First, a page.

Asian American Little Magazines 1968-1974: By Amardeep SinghMain MenuGidra Magazine (1969-1974; Los Angeles)Gidra MagazineAion Magazine (1970-1; San Francisco)Little MagazineAmerasia Journal (1971-present)Amerasia JournalBridge Magazine (1971-1986)Bridge: the Asian-American Magazine (1971-1986)Yellow Seeds (1972-1977; Philadelphia)Yellow Seeds (1972-1977; Philadelphia)Roots: An Asian American Reader (1971)Anthology Published by UCLA Press and the UCLA Asian American CenterAsian Women (1971)Anthology Produced at UC-Berkeley, 1971Asian-American Authors (1972; Anthology)Asian-American Authors (1972; Anthology)Aiiieeeee! An Anthology of Asian-American Writers (1974)Anthology Published by Howard University PressAmardeep Singhc185e79df2fca428277052b90841c4aba30044e1
Aion 1.2 Francis Oka Poem. Anti-War Protest Photograph
12019-07-11T12:21:04-04:00Amardeep Singhc185e79df2fca428277052b90841c4aba30044e11651Aion 1.2 Francis Oka Poem. Anti-War Protest Photographplain2019-07-11T12:21:04-04:00Amardeep Singhc185e79df2fca428277052b90841c4aba30044e1
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12019-07-11T12:19:42-04:00Aion 1.2 (1971)7Aion 1.2 (1971)plain2019-07-22T23:26:04-04:00The second and final issue of Aion was dedicated to Francis Naohiko Oka, a poet who had worked as a co-editor on the first issue of the magazine. He died in a motorcycle accident after the first issue had been printed. Several of his poems are printed in this issue.
The issue also has poetry by Al Robles (a prominent Filipino American poet), Janice Mirikitani (the editor of Aion, who would go on to be a distinguished poet herself), Serafin Malay Syquia (another important Filipino poet), and a suite of poems by Lawson Inada. In 1971, Inada had a breakthrough when he published his book of poetry, Before the War, with a mainstream publisher (Morrow & Co.). The issue also has short stories by Toshio Mori, Jeffrey Chan (who would go on to co-edit Aiiieeeee! with Frank Chin and others), and S. Tagatec.
The issue includes an extensive photo essay from Vietnam as well as clippings from Ho Chi Minh -- part of a general mode of intense anti-war feeling that animated the Asian American movement in the early 1970s. I haven't annotated that more directly propagandistic anti-war material, focusing instead here on the literary works, poems and short stories, that were contributing to an emerging Asian American literary scene.
Highlights of this issue include:
"I span the ages / of my 24 years" by Francis Oka.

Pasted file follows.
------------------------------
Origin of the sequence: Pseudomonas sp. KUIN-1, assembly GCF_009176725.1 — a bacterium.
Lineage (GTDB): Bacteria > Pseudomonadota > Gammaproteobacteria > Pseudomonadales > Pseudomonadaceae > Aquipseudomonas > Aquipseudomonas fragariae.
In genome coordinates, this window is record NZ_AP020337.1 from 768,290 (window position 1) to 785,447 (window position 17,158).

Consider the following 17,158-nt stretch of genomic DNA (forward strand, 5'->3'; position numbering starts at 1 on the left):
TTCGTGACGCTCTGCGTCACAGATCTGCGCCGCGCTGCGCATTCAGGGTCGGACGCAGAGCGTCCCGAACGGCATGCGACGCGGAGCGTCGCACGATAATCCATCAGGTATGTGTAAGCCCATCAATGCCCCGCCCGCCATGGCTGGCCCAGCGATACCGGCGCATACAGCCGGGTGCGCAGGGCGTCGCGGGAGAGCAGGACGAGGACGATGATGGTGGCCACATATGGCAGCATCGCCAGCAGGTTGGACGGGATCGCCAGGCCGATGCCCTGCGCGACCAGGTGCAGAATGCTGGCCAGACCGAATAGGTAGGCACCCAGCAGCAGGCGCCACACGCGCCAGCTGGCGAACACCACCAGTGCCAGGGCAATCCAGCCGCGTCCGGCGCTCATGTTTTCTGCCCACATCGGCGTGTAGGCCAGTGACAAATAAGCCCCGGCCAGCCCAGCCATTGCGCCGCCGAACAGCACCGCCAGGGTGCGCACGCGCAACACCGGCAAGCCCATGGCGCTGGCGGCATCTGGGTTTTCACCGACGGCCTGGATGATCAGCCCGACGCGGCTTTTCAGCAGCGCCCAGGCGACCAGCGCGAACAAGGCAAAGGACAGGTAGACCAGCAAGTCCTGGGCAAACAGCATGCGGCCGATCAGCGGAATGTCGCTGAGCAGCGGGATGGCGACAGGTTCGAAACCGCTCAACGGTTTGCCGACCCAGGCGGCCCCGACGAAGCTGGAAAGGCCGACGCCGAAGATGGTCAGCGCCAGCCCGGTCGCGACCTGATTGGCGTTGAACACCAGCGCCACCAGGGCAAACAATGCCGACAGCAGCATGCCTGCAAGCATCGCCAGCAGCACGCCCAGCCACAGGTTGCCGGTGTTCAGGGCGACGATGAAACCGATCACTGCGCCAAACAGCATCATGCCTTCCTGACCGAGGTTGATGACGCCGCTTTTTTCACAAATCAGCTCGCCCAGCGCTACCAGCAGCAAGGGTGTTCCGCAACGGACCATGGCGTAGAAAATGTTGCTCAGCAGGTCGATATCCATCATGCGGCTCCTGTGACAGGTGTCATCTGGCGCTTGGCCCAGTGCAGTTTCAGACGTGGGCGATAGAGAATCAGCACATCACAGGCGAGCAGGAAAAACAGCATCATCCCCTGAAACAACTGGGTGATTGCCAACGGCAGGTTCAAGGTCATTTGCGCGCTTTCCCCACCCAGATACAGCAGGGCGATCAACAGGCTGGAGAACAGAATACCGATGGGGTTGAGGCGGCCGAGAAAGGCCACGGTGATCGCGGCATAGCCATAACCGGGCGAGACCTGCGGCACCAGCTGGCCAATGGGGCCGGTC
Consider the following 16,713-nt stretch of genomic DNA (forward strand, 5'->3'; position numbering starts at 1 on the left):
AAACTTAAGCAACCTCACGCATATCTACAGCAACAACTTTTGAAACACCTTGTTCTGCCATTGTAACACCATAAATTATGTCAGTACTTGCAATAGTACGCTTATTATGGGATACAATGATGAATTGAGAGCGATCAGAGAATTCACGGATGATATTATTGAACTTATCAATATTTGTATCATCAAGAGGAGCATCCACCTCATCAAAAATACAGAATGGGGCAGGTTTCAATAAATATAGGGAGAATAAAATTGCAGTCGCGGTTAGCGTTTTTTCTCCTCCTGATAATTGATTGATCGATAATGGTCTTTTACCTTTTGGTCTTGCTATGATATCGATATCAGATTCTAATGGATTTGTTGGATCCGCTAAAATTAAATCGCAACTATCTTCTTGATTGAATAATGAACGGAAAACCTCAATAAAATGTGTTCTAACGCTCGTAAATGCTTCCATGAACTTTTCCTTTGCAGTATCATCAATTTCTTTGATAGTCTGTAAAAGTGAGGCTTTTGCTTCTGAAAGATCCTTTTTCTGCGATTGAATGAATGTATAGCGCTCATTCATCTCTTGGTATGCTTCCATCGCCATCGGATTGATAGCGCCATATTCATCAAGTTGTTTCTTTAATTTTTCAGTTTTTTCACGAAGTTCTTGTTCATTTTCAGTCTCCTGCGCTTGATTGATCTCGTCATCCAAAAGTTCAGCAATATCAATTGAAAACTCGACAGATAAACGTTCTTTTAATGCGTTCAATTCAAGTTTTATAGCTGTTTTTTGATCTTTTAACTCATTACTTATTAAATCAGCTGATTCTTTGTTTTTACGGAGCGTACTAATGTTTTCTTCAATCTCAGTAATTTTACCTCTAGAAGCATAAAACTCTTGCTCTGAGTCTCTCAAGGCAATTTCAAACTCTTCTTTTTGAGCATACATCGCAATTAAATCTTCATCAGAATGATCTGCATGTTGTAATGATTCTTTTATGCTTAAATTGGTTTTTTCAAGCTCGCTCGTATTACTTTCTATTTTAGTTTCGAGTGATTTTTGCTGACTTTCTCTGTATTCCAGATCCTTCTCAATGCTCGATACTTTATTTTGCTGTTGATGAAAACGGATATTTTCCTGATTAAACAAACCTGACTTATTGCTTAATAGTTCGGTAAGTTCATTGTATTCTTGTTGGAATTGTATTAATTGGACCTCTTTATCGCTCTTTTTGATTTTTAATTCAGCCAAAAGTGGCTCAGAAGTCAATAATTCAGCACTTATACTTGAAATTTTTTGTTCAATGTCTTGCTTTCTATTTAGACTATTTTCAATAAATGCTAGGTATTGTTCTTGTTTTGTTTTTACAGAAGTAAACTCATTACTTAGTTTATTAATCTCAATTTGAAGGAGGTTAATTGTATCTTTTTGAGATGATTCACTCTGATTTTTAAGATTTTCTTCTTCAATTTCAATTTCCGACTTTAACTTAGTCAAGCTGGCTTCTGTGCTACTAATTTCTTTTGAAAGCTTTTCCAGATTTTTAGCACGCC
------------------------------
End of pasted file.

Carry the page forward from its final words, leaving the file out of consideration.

"Shades drawn tight / I creep around my room listening" by Francis Oka
"Home" by Francis Oka (12/10/69)
"America / I could have loved you" by Francis Oka
"Reagan Poem" by Francis Oka (City Lights 3/16/69)
"Sometimes, even the President of the United States..." by Francis Oka (City Lights 12/14/68)
"He is dying..." by George Leong
"On the President's Cambodian Press Conference" by Foo Gwah
"Tansaku" by Janice Mirikitani
"The Time is Now" by Janice Mirikitani
"The Silent Minority" by Serafin (Serafin Malay Syquia)
"Soon the white snow / will melt..." by Al Robles
"Red's Place" by George Leong"
"From Our Album" (Poem series) by Lawson Fusao Inada. Republished from Before the War (1971)
"Sunrise" by Alan Lau
"Homecoming" by Toshio Mori. Set during World War II. The story of a Japanese immigrant whose son enlists in the Army during World War II. After the war ends, he and his wife go to visit him in a military hospital in rural California, braving racism along the way.
"Tomato Boxes" by S. Tagatec. A San Francisco street scene involving what appears to be two elderly white men cursing at the prostitutes that work in their neighborhood as well as a young man who they identify as a "queer."
"Aunt Tsia Lies Dying" by Jeffrey Chan. A short story that reads almost like memoir. The narrator recalls his Aunt, a longtime San Francisco Chinatown resident, who had earlier been the proprietor of a tropical fish store -- the kind of place that sells goldfish to tourists. There's a strong interest in bridging the generational gap here -- between the generation that lived through World War II and the younger, activist generation with different priorities. (This story would be reprinted in the anthology Asian-American Authors)